The BBC played safe. After splashing out on a recruitment firm, advertising and pursuing a process lasting months, the corporation's governing trust chose as its new Director-General George Entwistle, a BBC insider and a favoured choice of the outgoing chief, Mark Thompson. A popular selection within the organisation, Mr Entwistle is an experienced factual programme-maker, a former Newsnight editor who was made director of vision across all the BBC's TV output last year. As such, he was technically in charge of the Jubilee Pageant coverage that drew criticism for its dumbed-down presentation. That, however, was never likely to count against him within the context of the entire BBC.
But it is precisely that bigger picture which provokes pause. Mr Entwistle is an unproven leader, a relatively unknown member of the BBC's senior backroom staff. He has been fast-tracked through an array of internal BBC appointments, finally ending up with the biggest job of all. At no stage has he ever been accountable to an external audience; never has he had to deal with the corporation's many critics and its political masters. His negotiating skills are unknown beyond BBC towers. Nor has he been called upon to lead or to motivate a large body of staff and contributors. In his new post, he will have to be everything: visionary, strategist, commander, poker player, enthuser, cajoler, fixer, pastoral carer, listener and talker. Presumably, he interviewed exceptionally well. Because it is hard to see in his CV where all those boxes are ticked. Likewise, it seems strange that, after so much effort had been made to canvass external candidates, it appears that none, apart from Ed Richards, boss of the Ofcom regulator, reached the final short-list. So what was the whole search for? Heaven forbid it was a shoo-in from start to finish, with others there just to provide a veneer of respectability and make up the numbers.
One of the reasons, perhaps the primary one, that Mr Entwistle got the nod is that he offers continuity. Along with that word can be added solidity and dependability. Which would be fine if that was all the BBC required. He inherits a demoralised workforce, ground down by years of cuts and seemingly permanent revolution, culminating in the relocation of many to Salford. Often, such change appears to have been enacted in pursuit of abstract goals of political correctness and social engineering rather than demonstrable gain. That, too, has been accompanied by a staleness in the BBC schedules, exemplified by over-reliance on a coterie of over-exposed presenters and over-used formats. Yet the corporation continues to be over-manned in places.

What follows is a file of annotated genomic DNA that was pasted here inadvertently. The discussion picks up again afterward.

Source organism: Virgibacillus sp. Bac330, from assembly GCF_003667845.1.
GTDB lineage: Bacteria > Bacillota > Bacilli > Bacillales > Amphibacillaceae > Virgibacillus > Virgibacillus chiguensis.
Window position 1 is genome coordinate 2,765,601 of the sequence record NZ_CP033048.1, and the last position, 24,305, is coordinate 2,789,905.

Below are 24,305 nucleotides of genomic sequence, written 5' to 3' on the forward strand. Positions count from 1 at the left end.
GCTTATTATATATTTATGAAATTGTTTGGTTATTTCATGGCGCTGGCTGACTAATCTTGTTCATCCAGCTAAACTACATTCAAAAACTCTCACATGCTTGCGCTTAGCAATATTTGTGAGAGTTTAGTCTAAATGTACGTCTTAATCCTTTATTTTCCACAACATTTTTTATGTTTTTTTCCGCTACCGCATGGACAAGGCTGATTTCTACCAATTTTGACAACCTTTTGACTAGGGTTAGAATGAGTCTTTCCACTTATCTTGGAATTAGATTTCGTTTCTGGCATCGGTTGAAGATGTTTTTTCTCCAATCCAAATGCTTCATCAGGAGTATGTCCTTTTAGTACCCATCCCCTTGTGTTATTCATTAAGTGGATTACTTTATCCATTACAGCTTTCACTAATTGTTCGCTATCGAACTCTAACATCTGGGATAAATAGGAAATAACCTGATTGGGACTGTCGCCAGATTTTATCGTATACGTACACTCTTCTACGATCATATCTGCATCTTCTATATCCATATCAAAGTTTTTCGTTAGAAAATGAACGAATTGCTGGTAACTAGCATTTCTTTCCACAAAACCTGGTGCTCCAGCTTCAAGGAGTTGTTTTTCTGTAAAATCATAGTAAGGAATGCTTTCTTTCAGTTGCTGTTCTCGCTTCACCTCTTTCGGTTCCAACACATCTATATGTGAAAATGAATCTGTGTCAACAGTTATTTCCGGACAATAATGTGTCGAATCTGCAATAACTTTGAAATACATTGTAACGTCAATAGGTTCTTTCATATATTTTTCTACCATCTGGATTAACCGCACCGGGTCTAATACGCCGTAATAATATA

One of Mr Entwistle's key tasks will be to show that he can manage the BBC's resources efficiently and make necessary cuts. He needs to be clever, too. While the BBC has a guaranteed income stream, the funds are not unlimited. The corporation has grown so broad that in several cases that cash is spread very thinly. The new broom must be just that, prioritising and redistributing money. That will require assurance and toughness. Does the BBC continue, for instance, to plough millions into sport when sports-mad and cash-rich Sky is constantly tightening its grip? Might the licence fee not be better spent elsewhere? It is not clear either where the BBC lies in relation to new technology. Its internet presence is huge, but at what cost?
Always there is the nagging thought that what the BBC should be doing is focusing on content. Get that right and the rest will follow, including plaudits from those who sit in judgement, come the next Charter review. These are giant challenges for Mr Entwistle. The trustees say he is the man to meet them. We shall see.
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